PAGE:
By MARY GRACE GARIS‧ for WellandGood.com
It’s very unlikely that you’ve responded calmly to every lap in the tornado that is 2020. A global pandemic with the wildcard COVID-19, economic collapse and millions of jobs lost, a forever-long quarantine, protests working to break systemic racism—and it’s only June. And while we’ll all have some sort of genuine collective trauma to bond over someday, “emotional inflammation”—a term coined by Lise Van Susteren, MD, and Stacey Colino—can manifest in several different ways.
In their recently release book, Emotional Inflammation: Discover Your Triggers and Reclaim Your Equilibrium During Anxious Times, Dr. Van Susteren and Colino explain how emotional inflammation manifests for different reactor types: the “nervous” reactor, the “revved up” reactor, the “molten” reactor, and the “retreating” reactor. Each type has different characteristics, psychological backstories, and ways to remedy emotional inflammation.
Defining reactor types to deal with emotional inflammation
1. THE NERVOUS REACTOR
The nervous reactor is defined by fear, worry, and is most likely to be shaken by the uncertainty anxiety that plagues this entire moment. Consider that individuals who fear change have high levels of neuroticism and low degrees of openness (aka love of risk). This is literally a scenario with nothing but dramatic change in a risky environment. And yes, this reactor type might be more physically protected in a world where masks are mandatory (or at least should be for the time being), it leads to high intensity levels of stress.
2. THE REVVED-UP REACTOR
The revved-up reactor is a bit more jumpy or frenetic in the face of conflict. These are the people who tend to overfunction in a crisis, intellectualizing the situation at hand and working really hard to “fix” it. This could lead to not only burnout, but a phenomenon called negative urgency, a phenomenon that could essentially just lead to impulsive behavior and poor decision making.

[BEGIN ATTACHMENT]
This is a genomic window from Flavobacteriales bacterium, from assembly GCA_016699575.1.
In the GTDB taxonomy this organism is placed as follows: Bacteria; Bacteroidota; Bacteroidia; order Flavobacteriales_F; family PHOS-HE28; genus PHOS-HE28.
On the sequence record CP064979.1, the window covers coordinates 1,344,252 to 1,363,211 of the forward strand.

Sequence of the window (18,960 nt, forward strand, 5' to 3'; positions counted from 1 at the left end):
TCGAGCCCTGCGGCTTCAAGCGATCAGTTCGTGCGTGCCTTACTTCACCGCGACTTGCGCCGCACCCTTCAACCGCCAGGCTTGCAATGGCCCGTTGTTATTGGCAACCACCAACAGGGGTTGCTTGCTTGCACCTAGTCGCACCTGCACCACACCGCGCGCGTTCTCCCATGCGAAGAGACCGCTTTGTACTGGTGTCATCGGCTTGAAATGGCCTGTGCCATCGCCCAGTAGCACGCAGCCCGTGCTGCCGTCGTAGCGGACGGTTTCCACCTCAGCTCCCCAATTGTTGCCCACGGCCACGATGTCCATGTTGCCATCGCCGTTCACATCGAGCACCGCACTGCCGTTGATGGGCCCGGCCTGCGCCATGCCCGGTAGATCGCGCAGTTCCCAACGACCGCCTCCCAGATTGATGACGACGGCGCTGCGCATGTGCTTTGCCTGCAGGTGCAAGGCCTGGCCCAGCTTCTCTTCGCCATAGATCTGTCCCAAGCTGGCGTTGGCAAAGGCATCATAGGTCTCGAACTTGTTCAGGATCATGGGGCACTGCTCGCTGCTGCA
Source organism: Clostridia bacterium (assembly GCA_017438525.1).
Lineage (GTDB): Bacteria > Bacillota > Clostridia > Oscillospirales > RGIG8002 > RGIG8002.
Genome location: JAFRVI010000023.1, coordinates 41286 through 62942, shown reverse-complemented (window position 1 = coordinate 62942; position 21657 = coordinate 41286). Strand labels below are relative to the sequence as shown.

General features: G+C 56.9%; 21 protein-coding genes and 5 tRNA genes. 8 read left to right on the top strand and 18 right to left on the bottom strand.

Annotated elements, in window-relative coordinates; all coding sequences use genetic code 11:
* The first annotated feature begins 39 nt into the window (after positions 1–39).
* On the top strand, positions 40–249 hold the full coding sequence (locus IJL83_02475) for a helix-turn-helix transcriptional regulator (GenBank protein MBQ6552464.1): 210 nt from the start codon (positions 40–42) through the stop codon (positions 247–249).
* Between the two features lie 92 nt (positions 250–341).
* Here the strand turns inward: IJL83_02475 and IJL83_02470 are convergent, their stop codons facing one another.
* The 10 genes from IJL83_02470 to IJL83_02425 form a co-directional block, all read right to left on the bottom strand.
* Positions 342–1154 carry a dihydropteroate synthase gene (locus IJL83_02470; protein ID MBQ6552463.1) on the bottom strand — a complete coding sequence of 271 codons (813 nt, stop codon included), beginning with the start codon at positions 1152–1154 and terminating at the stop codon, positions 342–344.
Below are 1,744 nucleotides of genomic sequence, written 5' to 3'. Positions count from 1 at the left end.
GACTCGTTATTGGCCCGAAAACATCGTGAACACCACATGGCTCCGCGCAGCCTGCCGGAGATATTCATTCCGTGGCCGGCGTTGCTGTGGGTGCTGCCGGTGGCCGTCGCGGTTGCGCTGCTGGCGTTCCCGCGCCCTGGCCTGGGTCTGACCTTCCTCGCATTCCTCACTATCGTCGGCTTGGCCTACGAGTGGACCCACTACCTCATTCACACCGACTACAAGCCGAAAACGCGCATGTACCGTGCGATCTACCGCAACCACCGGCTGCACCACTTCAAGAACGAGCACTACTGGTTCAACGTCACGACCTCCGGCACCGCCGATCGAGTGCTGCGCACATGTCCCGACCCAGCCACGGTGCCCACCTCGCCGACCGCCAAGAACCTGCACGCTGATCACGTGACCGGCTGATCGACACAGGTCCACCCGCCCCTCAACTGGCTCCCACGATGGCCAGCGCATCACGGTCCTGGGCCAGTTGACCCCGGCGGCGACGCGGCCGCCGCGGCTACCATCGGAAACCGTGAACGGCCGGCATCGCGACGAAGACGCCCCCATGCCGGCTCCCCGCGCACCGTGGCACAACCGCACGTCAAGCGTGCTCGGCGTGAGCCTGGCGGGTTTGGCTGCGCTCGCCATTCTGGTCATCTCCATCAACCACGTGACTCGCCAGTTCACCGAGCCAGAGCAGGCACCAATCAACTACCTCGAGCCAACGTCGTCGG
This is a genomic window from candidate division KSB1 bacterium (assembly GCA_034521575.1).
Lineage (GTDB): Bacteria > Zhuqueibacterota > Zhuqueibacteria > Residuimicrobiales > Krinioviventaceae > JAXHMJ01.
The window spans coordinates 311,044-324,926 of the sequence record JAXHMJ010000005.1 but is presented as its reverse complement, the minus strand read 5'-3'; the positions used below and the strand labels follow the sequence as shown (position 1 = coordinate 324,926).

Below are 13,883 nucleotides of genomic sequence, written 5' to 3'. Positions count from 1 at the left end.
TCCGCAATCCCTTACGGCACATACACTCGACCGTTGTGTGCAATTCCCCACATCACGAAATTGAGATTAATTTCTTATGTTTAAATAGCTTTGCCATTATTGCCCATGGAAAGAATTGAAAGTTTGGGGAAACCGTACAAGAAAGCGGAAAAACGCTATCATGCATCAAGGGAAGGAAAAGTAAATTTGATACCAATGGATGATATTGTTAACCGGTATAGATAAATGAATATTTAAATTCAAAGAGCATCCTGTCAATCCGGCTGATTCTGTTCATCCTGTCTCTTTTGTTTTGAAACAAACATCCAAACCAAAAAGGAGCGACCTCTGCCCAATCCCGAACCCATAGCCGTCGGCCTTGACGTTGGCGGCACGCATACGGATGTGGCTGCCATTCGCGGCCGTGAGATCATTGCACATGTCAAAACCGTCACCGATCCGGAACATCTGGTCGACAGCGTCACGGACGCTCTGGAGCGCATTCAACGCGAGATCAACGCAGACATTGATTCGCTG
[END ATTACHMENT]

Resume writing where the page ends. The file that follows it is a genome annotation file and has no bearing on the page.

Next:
3. THE MOLTEN REACTOR
Then we have the molten reactor (aka “Most Likely to Be Fueled By Outrage”). Of course, anger can be a powerful, healthy emotion especially when it comes as a response to social injustice. That isn’t something you want to bottle up and live with. What can be problematic with molten reactors is that their anger leads to lashing out at people and situations who maybe don’t deserve your ire. Say, for example, the grocery store employee who said they were fresh out of Oreos. Taking a tip from the Greek Stoics and reframing your situation positively might keep a molten reactor from erupting.
4. THE RETREATING REACTOR
Finally, the retreating reactor is that one person who withdraws in a crisis, unable to leave their bed, living in a depression cocoon and turning to maladaptive coping mechanisms like macaroni and cheese for breakfast and Virtual Happy Hours on any day that ends with “y.” According to Dr. Van Susteren and Colino, this style of emotional inflammation is characterized by powerlessness, despair or resignation, and comes out of a need to protect yourself. While self-care and (wait for it) gratitude practices can help flip the emotional script, there are plenty of research-backed positivity prompts that can stimulate that sense of joy and hope; seeking out a piece of good news or scheduling five minutes to mindfully worry are good places to start.
Finding what each emotional inflammation reactor type has in common
The common denominator when it comes to cooling down emotional inflammation, though, is doing prosocial kindnesses and action. Dr. Van Susteren notes that it chases our status from being a passive, helpless bystander to being an “upstander,” or someone who stands up for what’s right. Prosocial spending, for example, makes us happier than spending money on ourselves, because we get to see the joyful results of our spending on someone else. Donating to anti-racist organizations or supporting Black-owned wellness businesses is a good way to feel empowered and helpful (but if money’s tight, there are many ways to be an ally).https://www.wellandgood.com/good-advice/